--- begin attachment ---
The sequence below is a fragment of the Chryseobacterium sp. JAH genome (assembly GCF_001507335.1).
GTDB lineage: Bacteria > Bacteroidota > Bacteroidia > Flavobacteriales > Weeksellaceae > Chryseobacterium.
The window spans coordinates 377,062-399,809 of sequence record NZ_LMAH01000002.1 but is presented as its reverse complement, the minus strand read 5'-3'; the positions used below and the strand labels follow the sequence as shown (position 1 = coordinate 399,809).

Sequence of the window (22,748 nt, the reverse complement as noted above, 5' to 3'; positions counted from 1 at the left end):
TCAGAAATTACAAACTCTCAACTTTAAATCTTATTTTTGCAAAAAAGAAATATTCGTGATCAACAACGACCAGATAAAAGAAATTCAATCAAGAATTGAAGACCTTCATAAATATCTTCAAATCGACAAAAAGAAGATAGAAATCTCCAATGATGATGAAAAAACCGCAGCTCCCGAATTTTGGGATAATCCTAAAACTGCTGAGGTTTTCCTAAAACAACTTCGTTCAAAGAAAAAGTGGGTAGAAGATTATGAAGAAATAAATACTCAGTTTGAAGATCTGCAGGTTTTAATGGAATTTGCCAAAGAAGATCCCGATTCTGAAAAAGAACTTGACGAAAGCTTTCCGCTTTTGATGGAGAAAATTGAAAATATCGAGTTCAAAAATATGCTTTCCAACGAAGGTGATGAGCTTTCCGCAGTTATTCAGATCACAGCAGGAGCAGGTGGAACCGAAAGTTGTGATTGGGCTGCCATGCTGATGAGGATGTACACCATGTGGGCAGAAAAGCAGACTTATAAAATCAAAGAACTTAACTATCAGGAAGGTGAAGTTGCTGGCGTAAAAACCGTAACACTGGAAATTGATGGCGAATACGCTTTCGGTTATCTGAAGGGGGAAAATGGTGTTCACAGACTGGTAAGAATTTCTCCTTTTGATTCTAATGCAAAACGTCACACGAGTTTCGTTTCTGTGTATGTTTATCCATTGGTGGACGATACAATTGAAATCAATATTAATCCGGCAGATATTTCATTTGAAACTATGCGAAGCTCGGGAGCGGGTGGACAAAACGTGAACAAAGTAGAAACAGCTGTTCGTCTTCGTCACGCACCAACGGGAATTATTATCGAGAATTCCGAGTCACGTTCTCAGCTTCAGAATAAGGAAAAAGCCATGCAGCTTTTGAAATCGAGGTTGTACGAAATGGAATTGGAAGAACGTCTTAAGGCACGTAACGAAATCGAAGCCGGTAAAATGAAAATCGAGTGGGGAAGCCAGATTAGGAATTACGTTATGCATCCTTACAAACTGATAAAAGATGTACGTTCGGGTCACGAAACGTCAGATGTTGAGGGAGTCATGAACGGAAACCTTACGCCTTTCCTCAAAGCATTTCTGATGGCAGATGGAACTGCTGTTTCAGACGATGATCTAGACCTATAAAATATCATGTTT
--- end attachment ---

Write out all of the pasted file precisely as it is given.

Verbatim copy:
The sequence below is a fragment of the Chryseobacterium sp. JAH genome (assembly GCF_001507335.1).
GTDB lineage: Bacteria > Bacteroidota > Bacteroidia > Flavobacteriales > Weeksellaceae > Chryseobacterium.
The window spans coordinates 377,062-399,809 of sequence record NZ_LMAH01000002.1 but is presented as its reverse complement, the minus strand read 5'-3'; the positions used below and the strand labels follow the sequence as shown (position 1 = coordinate 399,809).

Sequence of the window (22,748 nt, the reverse complement as noted above, 5' to 3'; positions counted from 1 at the left end):
TCAGAAATTACAAACTCTCAACTTTAAATCTTATTTTTGCAAAAAAGAAATATTCGTGATCAACAACGACCAGATAAAAGAAATTCAATCAAGAATTGAAGACCTTCATAAATATCTTCAAATCGACAAAAAGAAGATAGAAATCTCCAATGATGATGAAAAAACCGCAGCTCCCGAATTTTGGGATAATCCTAAAACTGCTGAGGTTTTCCTAAAACAACTTCGTTCAAAGAAAAAGTGGGTAGAAGATTATGAAGAAATAAATACTCAGTTTGAAGATCTGCAGGTTTTAATGGAATTTGCCAAAGAAGATCCCGATTCTGAAAAAGAACTTGACGAAAGCTTTCCGCTTTTGATGGAGAAAATTGAAAATATCGAGTTCAAAAATATGCTTTCCAACGAAGGTGATGAGCTTTCCGCAGTTATTCAGATCACAGCAGGAGCAGGTGGAACCGAAAGTTGTGATTGGGCTGCCATGCTGATGAGGATGTACACCATGTGGGCAGAAAAGCAGACTTATAAAATCAAAGAACTTAACTATCAGGAAGGTGAAGTTGCTGGCGTAAAAACCGTAACACTGGAAATTGATGGCGAATACGCTTTCGGTTATCTGAAGGGGGAAAATGGTGTTCACAGACTGGTAAGAATTTCTCCTTTTGATTCTAATGCAAAACGTCACACGAGTTTCGTTTCTGTGTATGTTTATCCATTGGTGGACGATACAATTGAAATCAATATTAATCCGGCAGATATTTCATTTGAAACTATGCGAAGCTCGGGAGCGGGTGGACAAAACGTGAACAAAGTAGAAACAGCTGTTCGTCTTCGTCACGCACCAACGGGAATTATTATCGAGAATTCCGAGTCACGTTCTCAGCTTCAGAATAAGGAAAAAGCCATGCAGCTTTTGAAATCGAGGTTGTACGAAATGGAATTGGAAGAACGTCTTAAGGCACGTAACGAAATCGAAGCCGGTAAAATGAAAATCGAGTGGGGAAGCCAGATTAGGAATTACGTTATGCATCCTTACAAACTGATAAAAGATGTACGTTCGGGTCACGAAACGTCAGATGTTGAGGGAGTCATGAACGGAAACCTTACGCCTTTCCTCAAAGCATTTCTGATGGCAGATGGAACTGCTGTTTCAGACGATGATCTAGACCTATAAAATATCATGTTT